Unformatted text preview: Of course, one can simply move the objects in the environment to the system itself, thus making it a closed system. However, this may make the system more complex. Thus, we see that the boundary of a system is flexible. When to keep an object in the system or in environment depends on the intuition of the modeller. It is a subjective decision. One rule could be to keep only the essential objects in the system and others can go to environment. It is to simplify the RWM. The objects in the system and those in environment interact through the variables common to both. 5. Parameters and Variables of the system: The attributes or characteristics of the objects are described in terms of variables and parameters. Parameters are those attributes which are intrinsic to the objects. The variables are those characteristics which describe interactions between objects. 6. Relations: Once we have a system, we should try to define the relationship (interactions) between the objects. Some examples: 1. Weight lifting Problem: One can consider various objects, e.g. weight lifters, weight to be lifted, location of competition, climate etc. However, it is the first two which are important and others hardly influence the outcome (i.e. the weight lifted). Thus one can consider it to be closed system with objects as weight lifters and weight to be lifted. In this case the parameters are (i) body weight of the lifter, (ii) weights to be lifted; and the variable is ‘weight lifted’ by the lifters. 2. Supermarket Problem of Checkout counters: Here the system consists of (i) customers, (ii) items for sale, and (iii) counters. Anything else? If not, then system is a closed system. However, if there is a supermarket in the neighbourhood, then it may influence the customers by providing better service. In that case we can consider the system to be open with an environment (other supermarket). The variables of interest is the queue length and the items purchased by a customer, what else? Parameters – price of various items, number...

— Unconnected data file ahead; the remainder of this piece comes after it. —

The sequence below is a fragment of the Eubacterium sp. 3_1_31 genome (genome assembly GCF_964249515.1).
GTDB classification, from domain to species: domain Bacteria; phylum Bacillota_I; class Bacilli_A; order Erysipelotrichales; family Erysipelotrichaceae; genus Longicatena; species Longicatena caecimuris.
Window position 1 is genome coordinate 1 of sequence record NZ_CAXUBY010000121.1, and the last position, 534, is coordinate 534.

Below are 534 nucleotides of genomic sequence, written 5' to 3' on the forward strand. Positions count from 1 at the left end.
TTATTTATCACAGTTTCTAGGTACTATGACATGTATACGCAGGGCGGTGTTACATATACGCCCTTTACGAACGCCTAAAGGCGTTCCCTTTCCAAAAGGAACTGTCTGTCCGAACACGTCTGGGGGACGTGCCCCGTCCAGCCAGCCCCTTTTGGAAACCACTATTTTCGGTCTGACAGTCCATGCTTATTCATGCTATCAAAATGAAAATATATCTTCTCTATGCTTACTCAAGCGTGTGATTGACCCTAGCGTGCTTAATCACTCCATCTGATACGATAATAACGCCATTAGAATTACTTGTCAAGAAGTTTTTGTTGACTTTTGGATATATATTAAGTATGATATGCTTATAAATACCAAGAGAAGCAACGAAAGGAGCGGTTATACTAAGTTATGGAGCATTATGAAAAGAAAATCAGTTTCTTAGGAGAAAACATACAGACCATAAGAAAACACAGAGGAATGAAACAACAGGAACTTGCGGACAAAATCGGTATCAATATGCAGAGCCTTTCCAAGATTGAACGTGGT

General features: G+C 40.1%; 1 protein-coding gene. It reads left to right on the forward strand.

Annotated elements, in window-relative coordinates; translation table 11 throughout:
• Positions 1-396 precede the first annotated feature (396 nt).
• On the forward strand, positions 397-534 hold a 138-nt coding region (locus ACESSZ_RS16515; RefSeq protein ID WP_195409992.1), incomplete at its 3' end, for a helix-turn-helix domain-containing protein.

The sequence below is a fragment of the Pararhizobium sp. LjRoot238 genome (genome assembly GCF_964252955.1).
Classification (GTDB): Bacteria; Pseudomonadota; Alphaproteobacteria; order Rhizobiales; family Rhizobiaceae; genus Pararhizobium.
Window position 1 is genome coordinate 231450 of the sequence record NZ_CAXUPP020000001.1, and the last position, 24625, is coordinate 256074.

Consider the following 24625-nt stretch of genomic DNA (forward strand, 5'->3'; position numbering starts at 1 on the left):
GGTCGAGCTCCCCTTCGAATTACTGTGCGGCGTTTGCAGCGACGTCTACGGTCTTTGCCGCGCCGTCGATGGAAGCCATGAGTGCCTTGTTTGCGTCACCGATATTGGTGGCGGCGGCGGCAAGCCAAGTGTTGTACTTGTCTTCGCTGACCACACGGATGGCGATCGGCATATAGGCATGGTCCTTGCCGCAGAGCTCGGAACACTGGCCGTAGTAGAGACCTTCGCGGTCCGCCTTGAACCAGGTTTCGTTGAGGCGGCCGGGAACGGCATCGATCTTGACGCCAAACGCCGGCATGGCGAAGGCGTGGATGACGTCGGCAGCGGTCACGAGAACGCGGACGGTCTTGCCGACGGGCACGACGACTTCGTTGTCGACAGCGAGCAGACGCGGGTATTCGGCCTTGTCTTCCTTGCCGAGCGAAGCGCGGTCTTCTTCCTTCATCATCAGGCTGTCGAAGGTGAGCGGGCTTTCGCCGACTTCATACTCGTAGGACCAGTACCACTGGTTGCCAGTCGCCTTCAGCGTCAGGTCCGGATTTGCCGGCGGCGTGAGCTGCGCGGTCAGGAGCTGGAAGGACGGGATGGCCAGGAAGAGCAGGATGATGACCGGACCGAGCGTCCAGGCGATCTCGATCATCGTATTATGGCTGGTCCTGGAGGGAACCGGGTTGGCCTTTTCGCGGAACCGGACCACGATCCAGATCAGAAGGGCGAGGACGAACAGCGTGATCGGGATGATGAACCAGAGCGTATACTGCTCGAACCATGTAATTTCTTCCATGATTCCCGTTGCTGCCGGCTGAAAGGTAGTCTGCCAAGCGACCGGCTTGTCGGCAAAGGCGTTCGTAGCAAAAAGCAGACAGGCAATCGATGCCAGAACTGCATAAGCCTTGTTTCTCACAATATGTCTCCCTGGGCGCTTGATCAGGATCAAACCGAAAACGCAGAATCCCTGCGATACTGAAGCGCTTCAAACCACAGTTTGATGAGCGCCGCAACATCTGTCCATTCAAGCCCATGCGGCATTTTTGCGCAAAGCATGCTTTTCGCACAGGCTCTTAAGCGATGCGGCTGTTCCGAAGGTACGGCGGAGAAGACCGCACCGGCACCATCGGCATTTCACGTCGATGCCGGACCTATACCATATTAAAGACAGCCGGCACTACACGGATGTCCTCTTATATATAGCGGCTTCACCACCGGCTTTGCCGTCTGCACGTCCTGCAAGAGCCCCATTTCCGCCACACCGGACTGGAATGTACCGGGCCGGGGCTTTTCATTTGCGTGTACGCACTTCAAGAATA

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This document was uploaded on 01/25/2014.
- Winter '14